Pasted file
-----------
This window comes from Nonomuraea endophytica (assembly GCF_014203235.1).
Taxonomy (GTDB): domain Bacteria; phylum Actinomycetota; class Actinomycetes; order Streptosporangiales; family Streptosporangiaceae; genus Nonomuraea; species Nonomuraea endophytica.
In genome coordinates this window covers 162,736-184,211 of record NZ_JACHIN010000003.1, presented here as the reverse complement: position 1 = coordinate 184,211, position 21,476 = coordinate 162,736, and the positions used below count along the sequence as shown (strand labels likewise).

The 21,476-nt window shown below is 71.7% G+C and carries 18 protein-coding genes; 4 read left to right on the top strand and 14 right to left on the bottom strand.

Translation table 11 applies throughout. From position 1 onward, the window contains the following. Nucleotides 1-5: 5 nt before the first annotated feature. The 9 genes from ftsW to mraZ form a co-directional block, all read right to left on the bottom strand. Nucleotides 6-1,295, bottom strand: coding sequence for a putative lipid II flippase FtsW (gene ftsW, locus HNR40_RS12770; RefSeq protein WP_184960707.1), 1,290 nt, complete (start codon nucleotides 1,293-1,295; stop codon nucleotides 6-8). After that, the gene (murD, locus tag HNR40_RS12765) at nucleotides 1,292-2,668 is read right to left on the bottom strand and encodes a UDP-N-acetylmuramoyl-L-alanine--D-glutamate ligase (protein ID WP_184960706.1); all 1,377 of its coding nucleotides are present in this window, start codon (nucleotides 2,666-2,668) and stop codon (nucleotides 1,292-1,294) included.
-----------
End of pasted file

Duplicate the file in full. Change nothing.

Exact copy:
This window comes from Nonomuraea endophytica (assembly GCF_014203235.1).
Taxonomy (GTDB): domain Bacteria; phylum Actinomycetota; class Actinomycetes; order Streptosporangiales; family Streptosporangiaceae; genus Nonomuraea; species Nonomuraea endophytica.
In genome coordinates this window covers 162,736-184,211 of record NZ_JACHIN010000003.1, presented here as the reverse complement: position 1 = coordinate 184,211, position 21,476 = coordinate 162,736, and the positions used below count along the sequence as shown (strand labels likewise).

The 21,476-nt window shown below is 71.7% G+C and carries 18 protein-coding genes; 4 read left to right on the top strand and 14 right to left on the bottom strand.

Translation table 11 applies throughout. From position 1 onward, the window contains the following. Nucleotides 1-5: 5 nt before the first annotated feature. The 9 genes from ftsW to mraZ form a co-directional block, all read right to left on the bottom strand. Nucleotides 6-1,295, bottom strand: coding sequence for a putative lipid II flippase FtsW (gene ftsW, locus HNR40_RS12770; RefSeq protein WP_184960707.1), 1,290 nt, complete (start codon nucleotides 1,293-1,295; stop codon nucleotides 6-8). After that, the gene (murD, locus tag HNR40_RS12765) at nucleotides 1,292-2,668 is read right to left on the bottom strand and encodes a UDP-N-acetylmuramoyl-L-alanine--D-glutamate ligase (protein ID WP_184960706.1); all 1,377 of its coding nucleotides are present in this window, start codon (nucleotides 2,666-2,668) and stop codon (nucleotides 1,292-1,294) included.